The association between anxiety and the degree of illness in mild obstructive sleep apnoea

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Obstructive sleep apnoea (OSA) has been reported to associate with anxiety, but earlier observations are scarce and the role of the persistence of anxiety in this connection is unclear.


To examine the associations between OSA and anxiety, and in particular clarify the observations regarding the role of the persistence of anxiety in this connection.


A total of 61 overweight patients with mild OSA participated in a 12-month lifestyle modification study and reported the presence of anxiety both at baseline and on 12-month follow up. They were divided into three groups (no anxiety, n = 25; past anxiety, n = 13; persistent anxiety, n = 23), and the degree of illness was assessed with the apnoea-hypopnea index (AHI).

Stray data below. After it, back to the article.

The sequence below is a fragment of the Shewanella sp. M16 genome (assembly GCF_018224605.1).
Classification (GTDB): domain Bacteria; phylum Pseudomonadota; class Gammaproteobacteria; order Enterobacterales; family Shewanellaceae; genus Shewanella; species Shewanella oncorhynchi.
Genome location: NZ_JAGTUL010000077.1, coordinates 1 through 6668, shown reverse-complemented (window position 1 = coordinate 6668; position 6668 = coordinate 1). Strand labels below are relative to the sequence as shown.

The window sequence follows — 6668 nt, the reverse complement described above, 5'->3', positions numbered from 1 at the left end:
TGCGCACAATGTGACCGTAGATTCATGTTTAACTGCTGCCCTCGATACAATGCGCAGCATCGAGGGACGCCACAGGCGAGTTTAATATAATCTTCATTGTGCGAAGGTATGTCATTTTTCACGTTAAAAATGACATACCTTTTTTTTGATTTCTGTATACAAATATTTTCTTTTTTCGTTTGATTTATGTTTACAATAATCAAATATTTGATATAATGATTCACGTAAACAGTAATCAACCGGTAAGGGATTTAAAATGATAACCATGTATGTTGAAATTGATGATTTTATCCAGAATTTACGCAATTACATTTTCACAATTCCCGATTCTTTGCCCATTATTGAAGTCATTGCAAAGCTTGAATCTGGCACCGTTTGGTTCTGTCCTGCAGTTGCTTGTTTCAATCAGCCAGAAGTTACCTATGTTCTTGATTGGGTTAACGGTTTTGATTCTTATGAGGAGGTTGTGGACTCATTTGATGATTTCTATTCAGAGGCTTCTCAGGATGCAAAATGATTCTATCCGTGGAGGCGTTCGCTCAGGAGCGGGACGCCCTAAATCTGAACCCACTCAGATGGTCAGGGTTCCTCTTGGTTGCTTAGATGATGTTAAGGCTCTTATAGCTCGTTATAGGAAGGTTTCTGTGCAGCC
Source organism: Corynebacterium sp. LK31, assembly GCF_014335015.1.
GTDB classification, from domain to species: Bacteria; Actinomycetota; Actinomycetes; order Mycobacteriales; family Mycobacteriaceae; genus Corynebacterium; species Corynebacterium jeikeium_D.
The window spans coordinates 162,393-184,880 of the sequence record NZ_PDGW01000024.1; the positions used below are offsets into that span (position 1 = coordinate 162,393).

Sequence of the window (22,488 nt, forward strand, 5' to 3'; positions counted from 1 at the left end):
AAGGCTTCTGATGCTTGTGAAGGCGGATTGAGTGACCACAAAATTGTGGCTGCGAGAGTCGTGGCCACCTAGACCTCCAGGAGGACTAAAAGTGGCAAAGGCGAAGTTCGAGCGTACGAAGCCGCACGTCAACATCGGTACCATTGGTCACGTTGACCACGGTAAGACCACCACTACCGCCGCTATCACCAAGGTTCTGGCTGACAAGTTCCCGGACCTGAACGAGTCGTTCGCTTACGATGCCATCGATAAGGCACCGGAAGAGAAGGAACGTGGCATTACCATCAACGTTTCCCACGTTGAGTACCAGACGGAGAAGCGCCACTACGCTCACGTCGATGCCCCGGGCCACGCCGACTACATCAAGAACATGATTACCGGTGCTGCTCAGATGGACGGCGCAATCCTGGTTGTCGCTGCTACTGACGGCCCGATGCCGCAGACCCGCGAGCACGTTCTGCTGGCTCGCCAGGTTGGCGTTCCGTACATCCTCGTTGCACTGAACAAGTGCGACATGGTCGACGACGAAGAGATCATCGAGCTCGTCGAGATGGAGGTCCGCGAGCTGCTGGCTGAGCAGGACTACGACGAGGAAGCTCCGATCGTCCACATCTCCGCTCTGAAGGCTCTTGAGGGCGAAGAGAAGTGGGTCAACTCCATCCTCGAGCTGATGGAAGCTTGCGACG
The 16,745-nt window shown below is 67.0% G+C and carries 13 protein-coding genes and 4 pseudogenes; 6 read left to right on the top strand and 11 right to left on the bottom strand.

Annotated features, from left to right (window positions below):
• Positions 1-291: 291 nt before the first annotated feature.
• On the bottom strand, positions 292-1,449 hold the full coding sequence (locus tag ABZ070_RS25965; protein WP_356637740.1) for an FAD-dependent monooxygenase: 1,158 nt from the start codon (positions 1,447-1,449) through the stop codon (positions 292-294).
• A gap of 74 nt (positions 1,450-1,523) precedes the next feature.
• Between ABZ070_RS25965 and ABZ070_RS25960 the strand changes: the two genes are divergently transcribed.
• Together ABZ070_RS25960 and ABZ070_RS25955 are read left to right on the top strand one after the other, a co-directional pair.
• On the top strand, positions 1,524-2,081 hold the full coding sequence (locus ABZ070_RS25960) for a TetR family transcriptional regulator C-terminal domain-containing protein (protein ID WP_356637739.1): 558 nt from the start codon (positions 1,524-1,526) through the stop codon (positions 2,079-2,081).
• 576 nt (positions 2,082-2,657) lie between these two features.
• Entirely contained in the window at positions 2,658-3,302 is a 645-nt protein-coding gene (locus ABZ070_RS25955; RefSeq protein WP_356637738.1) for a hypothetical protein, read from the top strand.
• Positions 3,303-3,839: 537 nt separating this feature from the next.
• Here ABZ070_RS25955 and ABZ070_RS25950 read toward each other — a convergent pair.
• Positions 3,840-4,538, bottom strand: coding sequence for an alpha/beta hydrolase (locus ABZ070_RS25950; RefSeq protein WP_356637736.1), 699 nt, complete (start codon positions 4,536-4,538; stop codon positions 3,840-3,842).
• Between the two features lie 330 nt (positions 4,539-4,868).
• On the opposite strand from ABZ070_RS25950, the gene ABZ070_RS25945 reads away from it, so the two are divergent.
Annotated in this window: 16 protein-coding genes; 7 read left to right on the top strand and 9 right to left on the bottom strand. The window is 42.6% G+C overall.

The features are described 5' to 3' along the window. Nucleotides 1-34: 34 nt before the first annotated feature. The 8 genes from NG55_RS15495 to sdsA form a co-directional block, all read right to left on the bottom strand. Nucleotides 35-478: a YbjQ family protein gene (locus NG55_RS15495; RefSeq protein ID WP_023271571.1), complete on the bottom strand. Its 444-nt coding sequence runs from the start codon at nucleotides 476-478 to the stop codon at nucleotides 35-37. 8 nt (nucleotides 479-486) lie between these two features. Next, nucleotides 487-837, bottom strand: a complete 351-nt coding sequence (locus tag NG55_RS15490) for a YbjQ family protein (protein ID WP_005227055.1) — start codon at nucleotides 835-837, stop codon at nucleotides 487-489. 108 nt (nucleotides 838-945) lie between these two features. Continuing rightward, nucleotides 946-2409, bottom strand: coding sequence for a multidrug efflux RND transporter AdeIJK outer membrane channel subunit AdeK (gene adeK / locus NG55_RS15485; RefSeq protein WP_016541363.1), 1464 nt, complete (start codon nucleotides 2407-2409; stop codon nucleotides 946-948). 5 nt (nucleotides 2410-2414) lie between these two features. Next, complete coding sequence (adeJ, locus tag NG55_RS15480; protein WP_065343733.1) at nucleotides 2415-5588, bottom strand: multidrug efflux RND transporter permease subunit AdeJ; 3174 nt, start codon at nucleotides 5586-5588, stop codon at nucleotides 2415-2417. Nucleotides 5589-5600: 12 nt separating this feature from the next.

The persistence of anxiety was linearly associated with the AHI (P = 0.025), which was highest in individuals with persistent anxiety. The likelihood of belonging to the group with persistent anxiety increased 18% for each one-unit increase in the AHI in a model adjusted for age, gender and bodyfat % (odds ratio 1.18, 95% confidence interval 1.03–1.34, P = 0.014). Further adjustments for daytime sleepiness and the effect of participating in the lifestyle modification intervention did not alter this finding.


Our observations suggest that the persistence of anxiety is independently associated with elevated levels of sleep-disordered breathing and that lifestyle modification interventions with a focus on diet and exercise alone may not be sufficient to treat OSA in individuals with simultaneous persistent anxiety.

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